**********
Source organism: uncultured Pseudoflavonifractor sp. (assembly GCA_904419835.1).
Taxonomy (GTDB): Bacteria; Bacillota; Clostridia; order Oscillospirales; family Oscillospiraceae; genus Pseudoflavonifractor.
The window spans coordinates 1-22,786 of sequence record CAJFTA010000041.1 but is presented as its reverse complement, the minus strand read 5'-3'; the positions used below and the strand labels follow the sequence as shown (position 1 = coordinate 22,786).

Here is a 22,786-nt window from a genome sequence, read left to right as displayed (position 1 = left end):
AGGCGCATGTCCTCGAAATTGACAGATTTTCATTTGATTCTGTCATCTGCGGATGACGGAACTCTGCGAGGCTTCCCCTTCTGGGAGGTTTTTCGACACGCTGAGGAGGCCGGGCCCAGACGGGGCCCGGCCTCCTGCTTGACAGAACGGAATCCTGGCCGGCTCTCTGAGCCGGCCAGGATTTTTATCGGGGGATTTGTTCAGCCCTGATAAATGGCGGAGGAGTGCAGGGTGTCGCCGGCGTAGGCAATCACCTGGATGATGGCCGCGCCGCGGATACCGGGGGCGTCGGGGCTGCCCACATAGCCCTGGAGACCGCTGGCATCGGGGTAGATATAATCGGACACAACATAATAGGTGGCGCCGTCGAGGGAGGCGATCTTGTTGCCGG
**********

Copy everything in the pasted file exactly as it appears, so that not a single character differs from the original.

Source organism: uncultured Pseudoflavonifractor sp. (assembly GCA_904419835.1).
Taxonomy (GTDB): Bacteria; Bacillota; Clostridia; order Oscillospirales; family Oscillospiraceae; genus Pseudoflavonifractor.
The window spans coordinates 1-22,786 of sequence record CAJFTA010000041.1 but is presented as its reverse complement, the minus strand read 5'-3'; the positions used below and the strand labels follow the sequence as shown (position 1 = coordinate 22,786).

Here is a 22,786-nt window from a genome sequence, read left to right as displayed (position 1 = left end):
AGGCGCATGTCCTCGAAATTGACAGATTTTCATTTGATTCTGTCATCTGCGGATGACGGAACTCTGCGAGGCTTCCCCTTCTGGGAGGTTTTTCGACACGCTGAGGAGGCCGGGCCCAGACGGGGCCCGGCCTCCTGCTTGACAGAACGGAATCCTGGCCGGCTCTCTGAGCCGGCCAGGATTTTTATCGGGGGATTTGTTCAGCCCTGATAAATGGCGGAGGAGTGCAGGGTGTCGCCGGCGTAGGCAATCACCTGGATGATGGCCGCGCCGCGGATACCGGGGGCGTCGGGGCTGCCCACATAGCCCTGGAGACCGCTGGCATCGGGGTAGATATAATCGGACACAACATAATAGGTGGCGCCGTCGAGGGAGGCGATCTTGTTGCCGG